The “30%” “news” story in fact emerged in the past week or so from interviews of approximately three individuals–and apparently interviews of no one high-ranking in the organizations, but of three (count ’em) former retail employees of EB Games and Best Buy. Read one of the stories citing the “anecdotal evidence” over at PC World HERE. But I don’t think the real issue, at this point, is the actual failure rate: MS has clearly taken a more customer-centric tack with its Xbox 360 and Zune hardware platforms, modeling itself self-consciously on the Apple hardware paradigm, and despite the slow pace of change, Mcrosoft’s trajectory is generally correct, and more pro-consumer than any time in recent memory for the company.
Despite claims floating around the internet that this is in fact an “admission” of a 30% or even higher failure rate, I think it’s no such thing.
The truth is, Mr. Moore’s letter and the newly extended warranty are no more an admission of any truth behind anecdotal evidence of the purported 30% failure rate than O.J’s acquittal is of his innocence. There’s proximity, but the truth requires a little deeper digging.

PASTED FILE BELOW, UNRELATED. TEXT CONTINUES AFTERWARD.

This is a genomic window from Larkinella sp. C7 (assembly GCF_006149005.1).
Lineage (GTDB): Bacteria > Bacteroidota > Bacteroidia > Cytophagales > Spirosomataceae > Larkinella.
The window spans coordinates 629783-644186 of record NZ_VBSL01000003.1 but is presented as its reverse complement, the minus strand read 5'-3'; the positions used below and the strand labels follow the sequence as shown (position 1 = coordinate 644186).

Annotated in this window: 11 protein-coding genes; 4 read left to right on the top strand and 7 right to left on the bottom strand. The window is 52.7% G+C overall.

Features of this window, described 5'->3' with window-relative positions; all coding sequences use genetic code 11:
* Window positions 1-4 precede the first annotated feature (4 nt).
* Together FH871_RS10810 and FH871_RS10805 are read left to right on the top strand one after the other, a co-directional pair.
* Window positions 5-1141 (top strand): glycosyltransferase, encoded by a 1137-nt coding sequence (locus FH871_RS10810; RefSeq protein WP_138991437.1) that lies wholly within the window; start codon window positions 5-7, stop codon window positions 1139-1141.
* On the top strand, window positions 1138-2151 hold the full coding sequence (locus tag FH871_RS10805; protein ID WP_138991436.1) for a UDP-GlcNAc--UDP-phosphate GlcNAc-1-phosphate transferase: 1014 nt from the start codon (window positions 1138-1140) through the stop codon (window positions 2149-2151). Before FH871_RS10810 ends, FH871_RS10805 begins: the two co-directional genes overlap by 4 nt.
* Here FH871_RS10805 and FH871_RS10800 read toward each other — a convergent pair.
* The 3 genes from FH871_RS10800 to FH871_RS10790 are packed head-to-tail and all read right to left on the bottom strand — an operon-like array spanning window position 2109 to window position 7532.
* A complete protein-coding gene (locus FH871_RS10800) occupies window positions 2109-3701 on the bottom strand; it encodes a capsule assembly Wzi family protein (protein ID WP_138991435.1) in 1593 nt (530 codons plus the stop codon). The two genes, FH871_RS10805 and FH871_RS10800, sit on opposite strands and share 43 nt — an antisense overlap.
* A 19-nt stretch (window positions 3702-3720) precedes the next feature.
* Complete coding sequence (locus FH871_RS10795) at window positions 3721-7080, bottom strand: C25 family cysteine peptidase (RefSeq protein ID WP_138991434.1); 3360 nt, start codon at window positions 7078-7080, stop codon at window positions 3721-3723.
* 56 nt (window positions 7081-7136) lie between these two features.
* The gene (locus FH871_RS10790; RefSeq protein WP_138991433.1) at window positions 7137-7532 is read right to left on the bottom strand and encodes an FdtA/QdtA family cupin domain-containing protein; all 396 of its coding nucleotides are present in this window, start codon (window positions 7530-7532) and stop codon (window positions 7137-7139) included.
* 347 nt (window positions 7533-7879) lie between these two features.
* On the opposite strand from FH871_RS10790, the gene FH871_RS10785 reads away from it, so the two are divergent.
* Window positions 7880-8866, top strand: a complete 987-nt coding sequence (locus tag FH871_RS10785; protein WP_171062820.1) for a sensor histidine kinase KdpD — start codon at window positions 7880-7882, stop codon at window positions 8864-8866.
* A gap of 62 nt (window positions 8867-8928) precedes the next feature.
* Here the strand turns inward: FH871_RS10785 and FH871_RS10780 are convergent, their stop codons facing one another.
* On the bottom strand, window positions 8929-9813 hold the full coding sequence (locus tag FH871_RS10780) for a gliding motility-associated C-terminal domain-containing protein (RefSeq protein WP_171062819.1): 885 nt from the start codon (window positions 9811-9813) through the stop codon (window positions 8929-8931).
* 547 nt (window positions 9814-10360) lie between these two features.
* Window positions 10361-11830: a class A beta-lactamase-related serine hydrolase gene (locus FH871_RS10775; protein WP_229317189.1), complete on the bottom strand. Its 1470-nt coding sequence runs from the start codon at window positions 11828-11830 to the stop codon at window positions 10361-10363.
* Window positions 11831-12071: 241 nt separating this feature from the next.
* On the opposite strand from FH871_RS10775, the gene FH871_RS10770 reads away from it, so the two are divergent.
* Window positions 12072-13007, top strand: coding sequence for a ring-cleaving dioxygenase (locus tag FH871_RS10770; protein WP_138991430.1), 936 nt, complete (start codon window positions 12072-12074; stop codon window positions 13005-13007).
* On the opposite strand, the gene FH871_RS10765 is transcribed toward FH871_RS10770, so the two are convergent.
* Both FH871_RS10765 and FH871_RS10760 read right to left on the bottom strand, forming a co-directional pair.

What’s really going on here is good business sense (after a long failure to more adeptly address the perceptions of hardware problems).
There’s three possibilities:
- The hardware failure rate is really 30%, and MS is making good.
- The hardware failure rate is less than 30% but equal to or more than the typical 5% failure rate of consoles, and MS is making good.
- The hardware failure rate is lower than the average console failure rate, and MS is making good.
We can write off #3, because MS would have released the failure rate if it was lower than the industry average. That leaves #1 and #2.
Consumers should be happy with either possibility, because it insulates them from expenditures to repair their consoles for 36 months, and the warranty itself is free. This is a victory for 360 users who have the “red ring of death” problem. Moreover, it’s a leg up on the console competition, which even assuming they only experience the industry average console failure rate, don’t offer a similar 36-month warranty coverage.